Germany's football match-fixing affair deepens

2nd February 2005, Comments 0 comments

2 February 2005 , BERLIN - Local prosecutors said on Wednesday that they are investigating 25 people on charges of organised fraud in connection with a match-rigging scandal that has rocked German football. Prosecutors said in a statement that the suspects are believed to have manipulated at least 10 matches in the first, second and third divisions as well as in the German cup to enable three brothers place successful bets on the games. Among the suspects are players from six clubs, none of them in the to

2 February 2005 

BERLIN - Local prosecutors said on Wednesday that they are investigating 25 people on charges of organised fraud in connection with a match-rigging scandal that has rocked  German football.

Prosecutors said in a statement that the suspects are believed to have manipulated at least 10 matches in the first, second and third divisions as well as in the German cup to enable three brothers place successful bets on the games.

Among the suspects are players from six clubs, none of them in the top flight.

Prosecutors said that the allegations are mainly based on testimony from one of the men charged, referee Robert Hoyzer, who admitted last week to having manipulated games and received money for it from gamblers.

This follows raids carried out across the country in connection with the football match-fixing affair, Berlin prosecutors confirmed on Wednesday.

Hoyzer's lawyer Stephan Holthoff-Pfoertner, in an interview with Die Zeit weekly made available ahead of Thursday's publication, said he expected the scandal to be of a bigger dimension than it is now.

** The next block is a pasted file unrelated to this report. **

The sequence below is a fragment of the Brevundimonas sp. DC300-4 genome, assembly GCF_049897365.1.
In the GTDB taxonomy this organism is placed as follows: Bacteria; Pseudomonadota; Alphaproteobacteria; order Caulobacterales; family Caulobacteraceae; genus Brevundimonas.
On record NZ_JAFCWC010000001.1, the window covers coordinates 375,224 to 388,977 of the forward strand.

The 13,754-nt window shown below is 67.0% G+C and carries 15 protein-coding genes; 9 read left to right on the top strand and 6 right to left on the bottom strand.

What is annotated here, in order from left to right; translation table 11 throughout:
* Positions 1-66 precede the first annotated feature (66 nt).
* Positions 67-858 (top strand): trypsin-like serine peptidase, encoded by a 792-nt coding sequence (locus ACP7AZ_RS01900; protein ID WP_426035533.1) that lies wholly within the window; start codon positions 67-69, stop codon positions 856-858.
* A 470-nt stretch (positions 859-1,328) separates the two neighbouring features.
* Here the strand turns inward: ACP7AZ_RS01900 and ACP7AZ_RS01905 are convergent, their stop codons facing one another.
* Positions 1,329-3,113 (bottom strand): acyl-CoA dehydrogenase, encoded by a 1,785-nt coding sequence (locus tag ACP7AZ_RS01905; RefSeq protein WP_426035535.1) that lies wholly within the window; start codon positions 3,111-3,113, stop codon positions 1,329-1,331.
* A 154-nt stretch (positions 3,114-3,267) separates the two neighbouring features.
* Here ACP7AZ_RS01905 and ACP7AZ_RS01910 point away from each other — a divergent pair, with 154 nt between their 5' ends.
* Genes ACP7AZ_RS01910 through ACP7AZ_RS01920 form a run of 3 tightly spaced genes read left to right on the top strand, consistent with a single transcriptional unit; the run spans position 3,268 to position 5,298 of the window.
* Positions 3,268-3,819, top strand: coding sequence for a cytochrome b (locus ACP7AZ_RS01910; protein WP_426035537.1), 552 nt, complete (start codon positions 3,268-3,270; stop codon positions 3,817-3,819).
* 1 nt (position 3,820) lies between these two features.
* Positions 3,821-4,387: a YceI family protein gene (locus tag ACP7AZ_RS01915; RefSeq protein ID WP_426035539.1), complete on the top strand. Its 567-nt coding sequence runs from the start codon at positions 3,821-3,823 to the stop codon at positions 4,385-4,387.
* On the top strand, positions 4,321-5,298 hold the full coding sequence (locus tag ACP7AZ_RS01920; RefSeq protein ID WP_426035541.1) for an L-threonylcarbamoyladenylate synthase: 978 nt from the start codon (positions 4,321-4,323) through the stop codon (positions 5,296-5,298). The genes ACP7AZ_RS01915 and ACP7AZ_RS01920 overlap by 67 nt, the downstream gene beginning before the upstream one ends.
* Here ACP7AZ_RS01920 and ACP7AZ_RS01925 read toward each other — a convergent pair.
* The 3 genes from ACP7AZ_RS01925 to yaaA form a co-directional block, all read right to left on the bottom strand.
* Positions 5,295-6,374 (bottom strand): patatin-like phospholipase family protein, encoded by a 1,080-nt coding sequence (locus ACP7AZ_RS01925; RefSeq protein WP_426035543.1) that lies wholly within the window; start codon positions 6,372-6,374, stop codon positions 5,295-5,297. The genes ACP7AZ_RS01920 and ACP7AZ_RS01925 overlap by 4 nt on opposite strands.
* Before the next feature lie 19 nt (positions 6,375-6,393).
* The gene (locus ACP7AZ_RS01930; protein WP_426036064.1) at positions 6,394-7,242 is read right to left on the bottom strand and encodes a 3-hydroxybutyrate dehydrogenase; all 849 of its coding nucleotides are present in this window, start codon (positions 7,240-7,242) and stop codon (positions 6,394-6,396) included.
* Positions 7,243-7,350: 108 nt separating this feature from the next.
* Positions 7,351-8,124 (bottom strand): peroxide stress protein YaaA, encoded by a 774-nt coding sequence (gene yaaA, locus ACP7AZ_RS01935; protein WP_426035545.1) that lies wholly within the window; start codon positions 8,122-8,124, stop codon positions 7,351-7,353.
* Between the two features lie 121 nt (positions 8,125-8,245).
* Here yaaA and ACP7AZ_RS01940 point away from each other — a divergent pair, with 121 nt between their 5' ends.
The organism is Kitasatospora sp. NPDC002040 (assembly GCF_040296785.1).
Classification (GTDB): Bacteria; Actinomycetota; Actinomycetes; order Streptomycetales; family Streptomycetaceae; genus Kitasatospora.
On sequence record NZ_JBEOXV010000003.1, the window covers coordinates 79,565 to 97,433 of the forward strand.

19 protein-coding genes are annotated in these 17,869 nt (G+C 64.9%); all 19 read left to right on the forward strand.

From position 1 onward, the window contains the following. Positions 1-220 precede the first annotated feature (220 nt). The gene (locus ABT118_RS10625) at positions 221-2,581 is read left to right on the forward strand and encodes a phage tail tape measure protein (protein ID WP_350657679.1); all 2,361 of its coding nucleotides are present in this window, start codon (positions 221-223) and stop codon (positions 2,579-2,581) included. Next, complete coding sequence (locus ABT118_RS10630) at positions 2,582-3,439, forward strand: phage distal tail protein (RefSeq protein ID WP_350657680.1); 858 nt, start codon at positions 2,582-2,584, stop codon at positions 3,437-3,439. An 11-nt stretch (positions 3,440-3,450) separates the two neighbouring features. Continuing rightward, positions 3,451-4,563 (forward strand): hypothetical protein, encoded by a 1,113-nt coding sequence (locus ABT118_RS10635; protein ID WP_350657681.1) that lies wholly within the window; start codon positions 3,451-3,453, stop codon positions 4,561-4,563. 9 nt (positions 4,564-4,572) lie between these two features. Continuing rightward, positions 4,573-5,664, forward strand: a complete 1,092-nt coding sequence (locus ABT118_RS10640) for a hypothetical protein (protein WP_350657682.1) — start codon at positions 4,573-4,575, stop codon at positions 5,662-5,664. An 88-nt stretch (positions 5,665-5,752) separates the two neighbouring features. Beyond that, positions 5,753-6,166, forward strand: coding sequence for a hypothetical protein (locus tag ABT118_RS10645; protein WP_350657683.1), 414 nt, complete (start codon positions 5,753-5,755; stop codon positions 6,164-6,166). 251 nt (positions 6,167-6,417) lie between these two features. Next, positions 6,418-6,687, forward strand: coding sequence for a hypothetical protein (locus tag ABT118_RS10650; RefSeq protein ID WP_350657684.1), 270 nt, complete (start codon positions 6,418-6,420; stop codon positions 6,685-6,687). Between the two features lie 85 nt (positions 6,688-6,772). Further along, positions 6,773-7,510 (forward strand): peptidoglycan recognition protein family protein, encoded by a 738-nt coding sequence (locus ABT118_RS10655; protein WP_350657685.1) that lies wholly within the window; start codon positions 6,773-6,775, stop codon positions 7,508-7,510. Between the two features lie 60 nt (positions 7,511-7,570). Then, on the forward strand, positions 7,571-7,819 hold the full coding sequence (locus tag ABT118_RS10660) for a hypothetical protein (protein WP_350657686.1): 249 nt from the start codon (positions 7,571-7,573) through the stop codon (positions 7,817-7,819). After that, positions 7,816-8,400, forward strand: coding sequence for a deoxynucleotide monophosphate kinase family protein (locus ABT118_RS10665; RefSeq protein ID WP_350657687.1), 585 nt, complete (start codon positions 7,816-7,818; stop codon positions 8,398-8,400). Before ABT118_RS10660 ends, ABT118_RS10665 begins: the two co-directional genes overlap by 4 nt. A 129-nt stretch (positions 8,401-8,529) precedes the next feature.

ZDF television reported late on Tuesday that the prosecution was also looking at 40 betting companies and 300 betting offices in Germany.

Hoyzer admitted last week to having manipulated games he officiated in the German cup, second and third division and received money for it, reportedly from a Croatian betting group in Berlin.

Hoyzer has reportedly named 13 people and four clubs in connection with the affair. Players from Dynamo Dresden and Paderborn said they received EUR 15,000 and 10,000, respectively, from unknown people for victories.

Holthoff-Pfoertner said the scandal will further deepen and that the affair was not limited to Berlin, where Hoyzer and the three arrested men are based.

"Some people thought last week when all eyes were on Robert Hoyzer: 'We have found one, that's it, that's all. To be honest, I don't believe that at all," Holthoff-Pfoertner told Die Zeit.

Holthoff-Pfoertner said be believed that similar networks to that in Berlin were "in place in other regions as well" and that Hoyzer had never grasped the whole dimension of the issue.

"He did not see the dimension of what he got into," said Holthoff-Pfoertner, adding that he advised Hoyzer "to reveal everything, to give all names" to the prosecution in Berlin. 

DPA

Subject: German news
 

0 Comments To This Article